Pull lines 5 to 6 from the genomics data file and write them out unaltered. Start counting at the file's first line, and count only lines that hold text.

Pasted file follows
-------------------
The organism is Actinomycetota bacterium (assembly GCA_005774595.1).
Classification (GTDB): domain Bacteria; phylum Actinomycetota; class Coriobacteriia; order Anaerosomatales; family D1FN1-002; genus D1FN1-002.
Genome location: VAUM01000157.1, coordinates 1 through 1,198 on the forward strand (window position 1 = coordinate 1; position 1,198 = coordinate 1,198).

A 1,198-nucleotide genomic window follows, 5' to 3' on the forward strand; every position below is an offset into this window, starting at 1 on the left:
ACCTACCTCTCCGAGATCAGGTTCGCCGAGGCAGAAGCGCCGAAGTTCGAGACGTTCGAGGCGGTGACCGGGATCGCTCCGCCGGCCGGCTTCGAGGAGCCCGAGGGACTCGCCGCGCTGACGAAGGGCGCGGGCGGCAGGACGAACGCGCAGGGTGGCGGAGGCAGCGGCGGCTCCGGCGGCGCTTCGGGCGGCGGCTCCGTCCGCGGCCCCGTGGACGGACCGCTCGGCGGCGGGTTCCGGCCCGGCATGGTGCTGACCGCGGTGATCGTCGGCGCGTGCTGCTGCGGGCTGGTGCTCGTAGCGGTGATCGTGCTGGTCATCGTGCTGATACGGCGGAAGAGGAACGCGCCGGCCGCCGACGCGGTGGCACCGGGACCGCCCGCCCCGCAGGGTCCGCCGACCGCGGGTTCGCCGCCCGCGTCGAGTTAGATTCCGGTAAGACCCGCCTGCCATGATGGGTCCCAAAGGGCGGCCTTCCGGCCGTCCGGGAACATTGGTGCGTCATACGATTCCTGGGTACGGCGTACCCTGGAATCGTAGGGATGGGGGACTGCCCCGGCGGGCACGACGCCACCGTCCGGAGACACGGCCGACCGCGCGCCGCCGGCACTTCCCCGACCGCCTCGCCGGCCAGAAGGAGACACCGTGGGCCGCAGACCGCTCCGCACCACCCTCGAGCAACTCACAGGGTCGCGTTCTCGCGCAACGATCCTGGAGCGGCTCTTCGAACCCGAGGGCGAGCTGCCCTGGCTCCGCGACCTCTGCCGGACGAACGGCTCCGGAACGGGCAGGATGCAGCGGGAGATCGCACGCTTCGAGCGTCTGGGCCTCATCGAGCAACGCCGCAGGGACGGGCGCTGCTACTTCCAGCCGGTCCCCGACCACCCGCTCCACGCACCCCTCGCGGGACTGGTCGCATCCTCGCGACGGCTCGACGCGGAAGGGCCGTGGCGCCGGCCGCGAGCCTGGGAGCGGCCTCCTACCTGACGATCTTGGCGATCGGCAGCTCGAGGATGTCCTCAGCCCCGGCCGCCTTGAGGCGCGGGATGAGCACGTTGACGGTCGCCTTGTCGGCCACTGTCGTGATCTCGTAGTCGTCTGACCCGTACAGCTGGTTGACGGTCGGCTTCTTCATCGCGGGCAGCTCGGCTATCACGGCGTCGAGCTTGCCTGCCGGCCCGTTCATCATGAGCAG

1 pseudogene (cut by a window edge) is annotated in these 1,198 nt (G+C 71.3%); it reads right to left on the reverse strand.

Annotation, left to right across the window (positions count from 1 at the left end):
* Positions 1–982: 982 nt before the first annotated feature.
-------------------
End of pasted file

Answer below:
ACCTACCTCTCCGAGATCAGGTTCGCCGAGGCAGAAGCGCCGAAGTTCGAGACGTTCGAGGCGGTGACCGGGATCGCTCCGCCGGCCGGCTTCGAGGAGCCCGAGGGACTCGCCGCGCTGACGAAGGGCGCGGGCGGCAGGACGAACGCGCAGGGTGGCGGAGGCAGCGGCGGCTCCGGCGGCGCTTCGGGCGGCGGCTCCGTCCGCGGCCCCGTGGACGGACCGCTCGGCGGCGGGTTCCGGCCCGGCATGGTGCTGACCGCGGTGATCGTCGGCGCGTGCTGCTGCGGGCTGGTGCTCGTAGCGGTGATCGTGCTGGTCATCGTGCTGATACGGCGGAAGAGGAACGCGCCGGCCGCCGACGCGGTGGCACCGGGACCGCCCGCCCCGCAGGGTCCGCCGACCGCGGGTTCGCCGCCCGCGTCGAGTTAGATTCCGGTAAGACCCGCCTGCCATGATGGGTCCCAAAGGGCGGCCTTCCGGCCGTCCGGGAACATTGGTGCGTCATACGATTCCTGGGTACGGCGTACCCTGGAATCGTAGGGATGGGGGACTGCCCCGGCGGGCACGACGCCACCGTCCGGAGACACGGCCGACCGCGCGCCGCCGGCACTTCCCCGACCGCCTCGCCGGCCAGAAGGAGACACCGTGGGCCGCAGACCGCTCCGCACCACCCTCGAGCAACTCACAGGGTCGCGTTCTCGCGCAACGATCCTGGAGCGGCTCTTCGAACCCGAGGGCGAGCTGCCCTGGCTCCGCGACCTCTGCCGGACGAACGGCTCCGGAACGGGCAGGATGCAGCGGGAGATCGCACGCTTCGAGCGTCTGGGCCTCATCGAGCAACGCCGCAGGGACGGGCGCTGCTACTTCCAGCCGGTCCCCGACCACCCGCTCCACGCACCCCTCGCGGGACTGGTCGCATCCTCGCGACGGCTCGACGCGGAAGGGCCGTGGCGCCGGCCGCGAGCCTGGGAGCGGCCTCCTACCTGACGATCTTGGCGATCGGCAGCTCGAGGATGTCCTCAGCCCCGGCCGCCTTGAGGCGCGGGATGAGCACGTTGACGGTCGCCTTGTCGGCCACTGTCGTGATCTCGTAGTCGTCTGACCCGTACAGCTGGTTGACGGTCGGCTTCTTCATCGCGGGCAGCTCGGCTATCACGGCGTCGAGCTTGCCTGCCGGCCCGTTCATCATGAGCAG

1 pseudogene (cut by a window edge) is annotated in these 1,198 nt (G+C 71.3%); it reads right to left on the reverse strand.